On January 24, 2011, the Court of Chancery in Air Products & Chemicals, Inc. v. Airgas, Inc., et al. C. A. No. 5249-CC, issued a written decision explaining its January 21, 2011 oral ruling denying Airgas’s motion to exclude the testimony of Air Products’ expert witness, Joseph J. Morrow, at the supplemental evidentiary hearing. Read letter ruling here.
This summary was prepared by Kevin F. Brady of Connolly Bove Lodge & Hutz LLP.
By way of background, after trial in October 2010, Air Products raised its offer from $65.50 to $70 per share. The Court then scheduled a supplemental evidentiary hearing regarding Air Products’ position that $70 per share was its “best and final” offer and the Airgas board’s decision to reject that offer as “clearly inadequate.” On January 5, 2011: Airgas (i) identified an expert witness, Peter C. Harkins, who had testified at trial as to the realistic attainability of a 67% vote at a special meeting to remove and replace Airgas’s sitting directors; and (ii) produced Harkins’ Second Supplemental Expert Report which addressed several issues, but did not offer an opinion regarding the “67% vote” issue. On January 12, Air Products advised that it did not intend to call a rebuttal witness to address the testimony of Harkins, but reserved the right to do so if Harkins testified on matters outside the scope of his Second Supplemental Expert Report. When Harkins was deposed on January 14, 2011, counsel for Air Products questioned him on his views about the “67% vote” issue and Airgas did not object. On January 18, 2011, Air Products’ advised that it now intended to call Joseph J. Morrow as an “expert rebuttal witness, ”and that it would “promptly produce” Morrow’s expert report which it did on January 20, 2011 (one day before the discovery cut-off). Morrow’s expert report addressed matters beyond those addressed in Harkins’s second supplemental report, including the “67% vote” issue. Airgas then moved to exclude the testimony of Morrow.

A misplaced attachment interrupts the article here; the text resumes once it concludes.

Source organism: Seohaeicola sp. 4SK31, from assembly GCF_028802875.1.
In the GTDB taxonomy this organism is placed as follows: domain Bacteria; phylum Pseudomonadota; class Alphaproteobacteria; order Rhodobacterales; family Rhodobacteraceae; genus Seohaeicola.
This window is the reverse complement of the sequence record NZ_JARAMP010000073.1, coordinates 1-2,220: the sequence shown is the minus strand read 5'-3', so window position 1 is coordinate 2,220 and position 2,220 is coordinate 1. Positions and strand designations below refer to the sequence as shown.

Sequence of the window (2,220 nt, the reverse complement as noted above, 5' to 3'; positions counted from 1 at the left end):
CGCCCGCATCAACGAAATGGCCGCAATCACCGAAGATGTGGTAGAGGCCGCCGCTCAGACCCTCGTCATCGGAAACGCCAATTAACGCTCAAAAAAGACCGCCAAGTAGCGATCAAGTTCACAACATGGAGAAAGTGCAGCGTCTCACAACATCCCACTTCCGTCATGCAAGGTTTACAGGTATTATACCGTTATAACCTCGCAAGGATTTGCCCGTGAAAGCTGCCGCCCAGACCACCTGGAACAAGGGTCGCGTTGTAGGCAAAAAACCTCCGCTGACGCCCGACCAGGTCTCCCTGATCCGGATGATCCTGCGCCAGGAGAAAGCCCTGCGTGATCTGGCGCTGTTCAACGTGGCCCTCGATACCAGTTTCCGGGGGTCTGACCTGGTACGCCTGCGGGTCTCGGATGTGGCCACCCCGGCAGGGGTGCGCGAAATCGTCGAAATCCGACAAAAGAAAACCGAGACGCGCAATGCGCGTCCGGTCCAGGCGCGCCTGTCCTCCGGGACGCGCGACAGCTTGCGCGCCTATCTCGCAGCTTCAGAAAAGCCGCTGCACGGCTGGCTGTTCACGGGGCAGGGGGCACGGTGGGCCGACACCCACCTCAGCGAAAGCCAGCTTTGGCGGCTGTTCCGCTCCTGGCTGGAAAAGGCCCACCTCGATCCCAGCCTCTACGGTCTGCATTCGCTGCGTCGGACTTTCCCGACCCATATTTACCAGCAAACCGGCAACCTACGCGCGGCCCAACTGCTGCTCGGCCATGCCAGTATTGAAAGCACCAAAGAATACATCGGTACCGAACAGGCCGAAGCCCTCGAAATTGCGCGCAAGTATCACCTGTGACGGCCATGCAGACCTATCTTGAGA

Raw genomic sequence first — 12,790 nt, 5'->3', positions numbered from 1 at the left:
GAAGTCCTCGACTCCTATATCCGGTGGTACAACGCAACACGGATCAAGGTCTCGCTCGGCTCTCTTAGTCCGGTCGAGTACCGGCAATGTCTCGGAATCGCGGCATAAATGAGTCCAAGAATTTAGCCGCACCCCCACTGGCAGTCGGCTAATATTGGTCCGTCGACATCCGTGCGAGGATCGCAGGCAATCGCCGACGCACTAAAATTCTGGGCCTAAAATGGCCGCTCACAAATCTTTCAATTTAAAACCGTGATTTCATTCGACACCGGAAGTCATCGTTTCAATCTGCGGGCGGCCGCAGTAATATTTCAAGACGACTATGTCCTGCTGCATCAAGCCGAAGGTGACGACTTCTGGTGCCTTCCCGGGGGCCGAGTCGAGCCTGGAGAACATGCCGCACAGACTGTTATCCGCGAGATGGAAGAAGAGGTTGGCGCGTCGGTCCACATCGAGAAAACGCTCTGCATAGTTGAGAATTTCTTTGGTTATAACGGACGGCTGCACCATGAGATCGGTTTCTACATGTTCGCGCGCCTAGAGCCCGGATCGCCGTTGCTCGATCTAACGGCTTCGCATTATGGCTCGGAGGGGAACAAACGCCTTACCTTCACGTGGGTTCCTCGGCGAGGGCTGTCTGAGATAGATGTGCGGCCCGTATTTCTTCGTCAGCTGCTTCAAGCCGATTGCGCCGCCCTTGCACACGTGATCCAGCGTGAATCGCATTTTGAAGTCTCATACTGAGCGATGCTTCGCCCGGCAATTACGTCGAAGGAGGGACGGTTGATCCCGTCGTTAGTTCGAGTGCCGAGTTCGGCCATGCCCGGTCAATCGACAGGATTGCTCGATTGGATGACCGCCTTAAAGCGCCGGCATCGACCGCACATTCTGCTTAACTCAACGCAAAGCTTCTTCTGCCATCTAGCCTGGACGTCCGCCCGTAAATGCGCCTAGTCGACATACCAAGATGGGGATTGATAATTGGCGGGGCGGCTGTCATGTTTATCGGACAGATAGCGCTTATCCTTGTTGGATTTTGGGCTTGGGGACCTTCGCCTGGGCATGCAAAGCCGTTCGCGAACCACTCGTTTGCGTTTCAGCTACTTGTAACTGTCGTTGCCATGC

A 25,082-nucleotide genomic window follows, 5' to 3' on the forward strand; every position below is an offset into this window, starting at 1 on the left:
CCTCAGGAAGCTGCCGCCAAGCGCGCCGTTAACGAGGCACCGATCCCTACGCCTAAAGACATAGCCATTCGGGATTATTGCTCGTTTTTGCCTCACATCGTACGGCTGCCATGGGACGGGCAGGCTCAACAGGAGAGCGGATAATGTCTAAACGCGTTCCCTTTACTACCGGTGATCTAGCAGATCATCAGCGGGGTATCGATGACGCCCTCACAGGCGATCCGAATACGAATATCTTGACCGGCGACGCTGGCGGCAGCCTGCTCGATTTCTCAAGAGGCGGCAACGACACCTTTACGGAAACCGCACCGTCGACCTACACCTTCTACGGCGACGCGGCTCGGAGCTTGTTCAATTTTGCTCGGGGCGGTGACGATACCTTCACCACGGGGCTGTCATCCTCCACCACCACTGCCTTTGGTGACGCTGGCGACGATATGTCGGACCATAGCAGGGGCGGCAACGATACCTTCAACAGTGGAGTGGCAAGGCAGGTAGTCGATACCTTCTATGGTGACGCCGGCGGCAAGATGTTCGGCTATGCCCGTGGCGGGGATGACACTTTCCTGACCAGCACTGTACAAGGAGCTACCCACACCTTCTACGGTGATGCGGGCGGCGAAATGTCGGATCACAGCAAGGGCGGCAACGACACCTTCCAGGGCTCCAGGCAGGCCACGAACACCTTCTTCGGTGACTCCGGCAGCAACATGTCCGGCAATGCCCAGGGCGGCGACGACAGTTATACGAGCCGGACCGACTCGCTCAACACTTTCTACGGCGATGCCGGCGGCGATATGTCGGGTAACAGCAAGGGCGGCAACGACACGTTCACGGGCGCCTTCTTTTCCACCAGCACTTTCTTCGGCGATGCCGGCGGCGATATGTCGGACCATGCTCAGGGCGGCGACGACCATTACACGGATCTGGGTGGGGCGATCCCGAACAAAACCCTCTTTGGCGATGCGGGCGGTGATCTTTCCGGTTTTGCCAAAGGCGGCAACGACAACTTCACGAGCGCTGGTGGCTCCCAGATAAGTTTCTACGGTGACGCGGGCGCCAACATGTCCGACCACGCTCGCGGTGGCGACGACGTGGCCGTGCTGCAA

Airgas argued that it did not have adequate time to fully prepare for Morrow’s deposition and therefore Morrow’s testimony and report should be excluded. In the alternative, Airgas asked the Court to preclude Morrow from testifying with respect to the “67% vote” issue. Airgas also argued that since Harkins did not opine on this issue in his Second Supplemental Report, it was not a proper subject for a “rebuttal.” Finally, Airgas argued that in the event that Morrow was allowed to testify that Harkins be permitted to testify on the “67% vote” issue. Air Products argued that (i) the “67% vote” topic was addressed at Harkins’s deposition, (ii) Airgas questioned Air Products’ witnesses on this subject, and (iii) Airgas failed to demonstrate any prejudice. Air Products also argued in the alternative that it would agree to a limitation preventing either party from offering testimony on the “67% vote” issue.
The Court found that the expert report was timely produced and as a result, Morrow was not precluded from testifying. The Court also noted that while the “67% vote” was not addressed in Harkins’s second supplemental report, Harkins had opined on this issue before and was questioned about it in his deposition by Air Products’ counsel. The Court concluded that Airgas would not be prejudiced by the admission of Morrow’s report and testimony, and that Air Products would be entitled to rebut the testimony given by Harkins. The Court also granted Airgas’s request that Harkins be permitted to testify in response to Morrow’s testimony on the “67% vote” issue.